TO STAY AND EAT: Chitimba Camp is one of the only real camps for a stop on the road between the middle and north of Lake Malawi. It’s positioned slightly back from the lake and has a grass camping area as well as basic huts for rent. The bar and restaurant areas are well run and the food is good and you can pick up very slow or non-existent wifi for a fee. From Chitimba, you can do day trips out to see local crafts, waterfalls and hike up to Livingstonia. Definitely worth the stay!
TO DO: Hike from Chitimba Camp up to Livingstonia. Despite my ordeal getting down from the mountain, it really is worth the trek up and back down again. I would stay over for a night or two, to explore Livingstonia and visit the local waterfalls. In my opinion, one day is enough at the top, two if you want to completely relax.
TO STAY AND EAT: Lukwe Eco Camp – perched on the edge of an escarpment looking down over the lake, Lukwe Eco Camp is a great option for anyone wanting to see Livingstonia. For peace, serenity, compost toilets, simple grass huts and the most incredible views, Lukwe is my choice. There is another camp nearby which is equally popular, called Mushroom Farm.
TO STAY AND EAT: Moyoka Bay is a beautifully positioned accommodation has grass huts perched on a rocky outcrop just out of town. The bar and restaurant serve good food and free wifi but you’re competing with everyone else for bandwidth so it can be slow or non-existent. The waters are crystal clear and you will often find small beach areas between the huts for swimming and snorkelling. There is no camping here and no place to open up a roof top tent either, so huts are the way forward. I might be mistaken but I don’t think there are any camping options in Nkhata Bay at all. I’d highly recommend this spot for the views and the ability to step out from hut to lake in three steps.
TO STAY: If you’re looking for a place to open up your tent on the beach and have the waters lapping (just about) at your feet, then somewhere like Chintheche Inn or Kande Beach are great options. I chose Chintheche Inn as Kande Beach is used more for the overlanding trucks stopovers and is full of vibe. Chintheche, although expensive at US$15/night, is far more peaceful and quiet. The camping area is set on beautiful green lawns and there is a well maintained pool for swimming if you don’t feel like taking a dip in the lake. This cabana style inn is used by Wilderness Safaris so lovely rooms are available for rent if you feel like a night of normality. Chintheche has a restaurant and bar that serves good food. There was free wifi in the camping area. This was one of my favourite camping spots and I ended up staying 3 days more than intended.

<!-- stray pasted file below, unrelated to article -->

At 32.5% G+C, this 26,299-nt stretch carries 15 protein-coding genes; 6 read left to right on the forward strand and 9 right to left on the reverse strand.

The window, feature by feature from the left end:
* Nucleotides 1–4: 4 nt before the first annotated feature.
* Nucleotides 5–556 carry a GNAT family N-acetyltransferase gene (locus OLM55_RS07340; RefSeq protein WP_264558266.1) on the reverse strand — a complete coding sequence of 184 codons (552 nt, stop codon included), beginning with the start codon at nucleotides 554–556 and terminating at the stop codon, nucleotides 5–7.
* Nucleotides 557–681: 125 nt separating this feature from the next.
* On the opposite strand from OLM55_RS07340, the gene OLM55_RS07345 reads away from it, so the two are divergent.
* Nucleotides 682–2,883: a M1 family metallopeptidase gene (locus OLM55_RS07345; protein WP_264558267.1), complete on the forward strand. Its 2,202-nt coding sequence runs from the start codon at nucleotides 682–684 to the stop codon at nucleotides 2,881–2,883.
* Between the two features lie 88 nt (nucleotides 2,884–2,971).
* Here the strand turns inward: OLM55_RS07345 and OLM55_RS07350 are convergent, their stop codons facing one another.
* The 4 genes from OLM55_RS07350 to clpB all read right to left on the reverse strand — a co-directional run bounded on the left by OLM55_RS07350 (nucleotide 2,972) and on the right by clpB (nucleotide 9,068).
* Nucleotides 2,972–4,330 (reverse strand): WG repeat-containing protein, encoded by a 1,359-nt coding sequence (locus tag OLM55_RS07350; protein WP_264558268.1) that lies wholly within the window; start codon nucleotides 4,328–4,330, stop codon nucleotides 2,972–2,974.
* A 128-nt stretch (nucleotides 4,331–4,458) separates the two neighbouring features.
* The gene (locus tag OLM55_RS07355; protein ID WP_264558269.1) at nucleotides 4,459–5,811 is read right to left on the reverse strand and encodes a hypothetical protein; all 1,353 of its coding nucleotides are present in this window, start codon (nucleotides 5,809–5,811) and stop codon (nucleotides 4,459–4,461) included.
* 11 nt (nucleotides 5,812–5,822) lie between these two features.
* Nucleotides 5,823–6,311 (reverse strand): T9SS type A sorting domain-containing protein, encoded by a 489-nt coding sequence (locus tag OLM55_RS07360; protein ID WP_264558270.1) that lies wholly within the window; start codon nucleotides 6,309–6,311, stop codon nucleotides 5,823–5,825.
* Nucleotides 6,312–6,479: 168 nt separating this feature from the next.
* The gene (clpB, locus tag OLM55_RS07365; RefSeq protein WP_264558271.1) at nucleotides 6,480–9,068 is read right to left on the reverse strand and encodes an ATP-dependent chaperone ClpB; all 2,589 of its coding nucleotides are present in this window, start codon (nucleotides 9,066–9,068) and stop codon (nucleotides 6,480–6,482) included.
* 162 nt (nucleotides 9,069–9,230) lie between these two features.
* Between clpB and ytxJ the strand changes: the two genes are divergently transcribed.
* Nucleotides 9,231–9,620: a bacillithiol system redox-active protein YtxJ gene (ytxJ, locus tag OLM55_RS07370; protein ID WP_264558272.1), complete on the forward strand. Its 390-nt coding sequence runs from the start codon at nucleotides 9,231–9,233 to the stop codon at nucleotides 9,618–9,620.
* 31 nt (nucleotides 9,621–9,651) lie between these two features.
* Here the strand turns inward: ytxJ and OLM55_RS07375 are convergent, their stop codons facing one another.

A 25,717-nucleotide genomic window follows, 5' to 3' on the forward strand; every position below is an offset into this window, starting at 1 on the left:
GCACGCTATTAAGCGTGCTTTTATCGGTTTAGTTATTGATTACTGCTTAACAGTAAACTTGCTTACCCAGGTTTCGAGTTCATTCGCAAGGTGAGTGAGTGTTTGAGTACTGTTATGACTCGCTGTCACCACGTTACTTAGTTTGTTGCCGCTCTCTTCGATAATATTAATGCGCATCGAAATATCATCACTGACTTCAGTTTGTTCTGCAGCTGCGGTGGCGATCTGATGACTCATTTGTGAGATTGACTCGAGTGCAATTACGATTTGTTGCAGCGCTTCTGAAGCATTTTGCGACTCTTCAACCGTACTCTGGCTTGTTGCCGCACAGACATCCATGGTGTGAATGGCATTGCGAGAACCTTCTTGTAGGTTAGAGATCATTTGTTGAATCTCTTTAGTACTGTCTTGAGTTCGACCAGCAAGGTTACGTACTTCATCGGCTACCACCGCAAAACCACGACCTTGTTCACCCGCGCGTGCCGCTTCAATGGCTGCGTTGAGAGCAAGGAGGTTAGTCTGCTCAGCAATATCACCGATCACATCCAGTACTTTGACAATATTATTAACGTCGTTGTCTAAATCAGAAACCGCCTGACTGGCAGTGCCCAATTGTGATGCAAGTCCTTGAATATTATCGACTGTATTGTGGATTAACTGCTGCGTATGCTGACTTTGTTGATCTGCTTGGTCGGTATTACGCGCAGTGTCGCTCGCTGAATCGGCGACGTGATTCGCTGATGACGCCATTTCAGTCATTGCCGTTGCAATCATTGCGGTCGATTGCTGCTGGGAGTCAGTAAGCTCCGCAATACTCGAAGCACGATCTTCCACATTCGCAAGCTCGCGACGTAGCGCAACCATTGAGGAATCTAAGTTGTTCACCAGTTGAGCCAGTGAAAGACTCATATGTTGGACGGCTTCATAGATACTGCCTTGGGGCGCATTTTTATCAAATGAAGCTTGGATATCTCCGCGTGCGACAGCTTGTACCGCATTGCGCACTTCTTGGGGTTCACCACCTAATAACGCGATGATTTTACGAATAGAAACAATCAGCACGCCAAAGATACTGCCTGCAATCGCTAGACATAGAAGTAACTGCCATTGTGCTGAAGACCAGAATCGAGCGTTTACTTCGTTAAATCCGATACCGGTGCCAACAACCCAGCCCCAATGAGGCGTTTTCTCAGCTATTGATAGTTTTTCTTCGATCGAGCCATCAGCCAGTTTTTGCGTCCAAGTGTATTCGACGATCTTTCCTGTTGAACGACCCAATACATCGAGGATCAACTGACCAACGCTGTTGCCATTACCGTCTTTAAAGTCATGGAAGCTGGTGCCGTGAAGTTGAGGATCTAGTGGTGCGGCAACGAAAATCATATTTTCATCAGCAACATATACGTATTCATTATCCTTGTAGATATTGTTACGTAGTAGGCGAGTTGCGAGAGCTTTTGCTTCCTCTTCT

TO STAY: Sanctuary Lodge – advertised as a luxury spa-like retreat, the Sanctuary Lodge itself sits in my mediocre category. There is a wonderful camping area not far from the Lodge, set under magnificent trees and has a decent ablutions block. I was the only camper during my stay, and whilst I had no reason to feel unsafe, the camping area is surrounded by forest and the walk between the Lodge and camping area at night is a bit of a trek through the darkness (recommend that you take one of the security guards with you). There is a pool at the Lodge and the restaurant is very average but there is free wifi. I did visit Barefoot Camp outside of Lilongwe and that seemed a little disorganised and didn’t have wifi, the camping area was lovely and green but there is no pool and they weren’t serving meals at the restaurant, which meant going all the way back into Liliongwe for groceries for dinner (which is why I ended up simply staying at the Sanctuary Lodge).
CENTRAL TO SOUTHERN LAKE
TO DO: Snorkeling and Diving Lake Malawi – The south and middle sections of the lake are best for snorkeling and the warm crystal clear waters make this an extremely pleasant past time. The north of the lake is full of silt and there is very little to see.
I used Aritel. The coverage in cities is fine but the moment you’re out in the middle of nowhere, reception is zero.